Office temperature
Jun 18

The Big Battle – Trying To Get The Perfect Office Temperature

Whether your office resembles a part of the Sahara Desert or an outpost in Siberia, it cannot be argued that one of the most common causes of office disagreements is the office temperature.

For thousands of years, achieving the perfect, comfortable temperature in hot climates was an ongoing struggle.  Fast forward to 2018 and a cold breeze can be found with the press of a button.  And yet, the majority of workers still aren’t content. A 2015 survey of 129 office workers in the US found that 42% of people think their building is too warm, while 56% think it’s too cold.

Temperatures in the indoor workplace are covered by the Workplace (Health, Safety and Welfare) Regulations 1992, which place a legal obligation on employers to provide a ‘reasonable’ temperature in the workplace.  The Approved Code of Practice suggests the minimum temperature in a workplace should normally be at least 16 degrees Celsius. If the work involves trying, rigorous physical effort, the temperature should be at least 13 degrees Celsius. These temperatures are not absolute legal requirements; the employer has a duty to determine what reasonable comfort will be in the circumstances.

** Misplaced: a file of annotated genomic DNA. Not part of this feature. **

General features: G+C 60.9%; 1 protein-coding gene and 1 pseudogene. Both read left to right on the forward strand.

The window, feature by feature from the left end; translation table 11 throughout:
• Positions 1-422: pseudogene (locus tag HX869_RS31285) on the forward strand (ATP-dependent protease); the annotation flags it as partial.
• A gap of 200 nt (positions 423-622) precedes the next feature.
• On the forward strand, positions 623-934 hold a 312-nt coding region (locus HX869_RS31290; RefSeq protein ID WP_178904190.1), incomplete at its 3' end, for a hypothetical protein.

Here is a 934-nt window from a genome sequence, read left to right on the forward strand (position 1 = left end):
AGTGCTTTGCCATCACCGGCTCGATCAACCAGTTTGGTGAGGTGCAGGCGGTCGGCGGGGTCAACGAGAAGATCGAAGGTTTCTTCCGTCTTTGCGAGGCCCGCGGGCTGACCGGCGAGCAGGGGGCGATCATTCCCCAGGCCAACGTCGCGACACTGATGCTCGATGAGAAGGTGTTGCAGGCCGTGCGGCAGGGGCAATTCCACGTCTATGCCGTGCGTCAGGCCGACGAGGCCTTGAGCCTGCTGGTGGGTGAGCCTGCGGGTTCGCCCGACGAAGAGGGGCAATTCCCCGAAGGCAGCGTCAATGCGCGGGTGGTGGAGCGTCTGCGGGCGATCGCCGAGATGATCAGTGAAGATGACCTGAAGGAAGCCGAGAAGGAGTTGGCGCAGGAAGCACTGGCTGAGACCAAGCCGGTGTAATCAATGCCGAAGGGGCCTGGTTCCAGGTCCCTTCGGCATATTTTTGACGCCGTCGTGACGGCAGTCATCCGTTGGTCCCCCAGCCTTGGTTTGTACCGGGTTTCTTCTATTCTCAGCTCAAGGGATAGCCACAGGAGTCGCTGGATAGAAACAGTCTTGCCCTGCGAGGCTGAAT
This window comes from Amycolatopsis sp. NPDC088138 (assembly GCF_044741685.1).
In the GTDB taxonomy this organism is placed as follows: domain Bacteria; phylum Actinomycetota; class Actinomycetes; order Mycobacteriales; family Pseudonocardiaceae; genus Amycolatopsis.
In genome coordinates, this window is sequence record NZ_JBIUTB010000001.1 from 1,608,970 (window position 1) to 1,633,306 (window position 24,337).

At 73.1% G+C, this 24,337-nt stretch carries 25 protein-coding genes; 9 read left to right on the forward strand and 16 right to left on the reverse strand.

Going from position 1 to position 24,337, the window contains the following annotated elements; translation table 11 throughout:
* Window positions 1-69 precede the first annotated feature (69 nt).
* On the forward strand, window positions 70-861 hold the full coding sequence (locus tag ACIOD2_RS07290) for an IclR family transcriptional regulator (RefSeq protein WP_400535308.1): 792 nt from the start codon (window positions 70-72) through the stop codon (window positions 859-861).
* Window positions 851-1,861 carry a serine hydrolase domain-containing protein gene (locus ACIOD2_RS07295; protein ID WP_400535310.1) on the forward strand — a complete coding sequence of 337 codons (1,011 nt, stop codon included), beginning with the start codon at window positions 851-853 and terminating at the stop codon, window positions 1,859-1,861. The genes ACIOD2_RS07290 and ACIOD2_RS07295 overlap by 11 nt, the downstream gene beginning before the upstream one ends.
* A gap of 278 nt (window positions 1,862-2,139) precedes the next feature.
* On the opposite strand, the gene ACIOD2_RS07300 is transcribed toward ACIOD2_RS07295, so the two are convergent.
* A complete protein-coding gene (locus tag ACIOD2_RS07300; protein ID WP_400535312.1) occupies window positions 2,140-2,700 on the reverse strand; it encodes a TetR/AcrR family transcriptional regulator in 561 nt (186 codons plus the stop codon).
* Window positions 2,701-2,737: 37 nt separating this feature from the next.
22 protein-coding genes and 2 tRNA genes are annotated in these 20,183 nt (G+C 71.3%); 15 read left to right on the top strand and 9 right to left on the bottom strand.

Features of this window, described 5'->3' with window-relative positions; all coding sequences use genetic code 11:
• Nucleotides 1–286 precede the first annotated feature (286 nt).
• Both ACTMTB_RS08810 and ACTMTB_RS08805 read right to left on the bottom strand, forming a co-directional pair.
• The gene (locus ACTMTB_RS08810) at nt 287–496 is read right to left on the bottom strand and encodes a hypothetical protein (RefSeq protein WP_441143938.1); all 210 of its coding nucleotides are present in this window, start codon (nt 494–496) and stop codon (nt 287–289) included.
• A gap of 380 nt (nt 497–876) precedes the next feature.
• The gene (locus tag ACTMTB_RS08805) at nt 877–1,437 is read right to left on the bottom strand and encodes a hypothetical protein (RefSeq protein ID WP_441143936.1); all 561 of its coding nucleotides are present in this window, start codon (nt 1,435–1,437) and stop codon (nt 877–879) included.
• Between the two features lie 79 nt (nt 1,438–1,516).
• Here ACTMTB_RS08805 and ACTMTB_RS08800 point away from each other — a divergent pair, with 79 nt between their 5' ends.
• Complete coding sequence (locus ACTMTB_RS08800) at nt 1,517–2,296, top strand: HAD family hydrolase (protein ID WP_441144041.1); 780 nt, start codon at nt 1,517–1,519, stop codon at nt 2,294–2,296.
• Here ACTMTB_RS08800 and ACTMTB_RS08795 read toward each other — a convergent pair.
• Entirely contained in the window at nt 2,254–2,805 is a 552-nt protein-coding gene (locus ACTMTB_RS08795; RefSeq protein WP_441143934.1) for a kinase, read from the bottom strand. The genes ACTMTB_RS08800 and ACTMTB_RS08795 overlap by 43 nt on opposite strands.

Failing to keep workers comfortable has big, serious financial implications too. In all, around 2% of office hours in the UK are wasted by battles for climate control, costing the economy more than £13 billion each year. In Australia, stifling heat cools productivity to the tune of US$6.2 billion.

Facebook founder Mark Zuckerberg swears by the mind-focusing effects of a truly arctic conference room: the thermostat is set to 15 degrees Celsius (59 degrees Fahrenheit).   Meanwhile former US President Barack Obama kept the Oval Office so hot, his adviser joked to the New York Times that “You could grow orchids in there”.

According to a study performed in 2006 by Helsinki University of Technology and the Lawrence Berkeley National Laboratory, “performance increases with temperature up to 21-22 degrees Celsius (69.8 to 71.6 degrees Fahrenheit). The highest productivity is at a temperature of around 22 Celsius (71.6 degrees Fahrenheit).”

So if you’re looking to provide a work environment where your employees are simultaneously comfortable, productive, and interconnected, your solution is simple. Head over to the thermostat and set that temperature to your new office standard: around 21-22 degrees Celsius (71.6 degrees Fahrenheit)!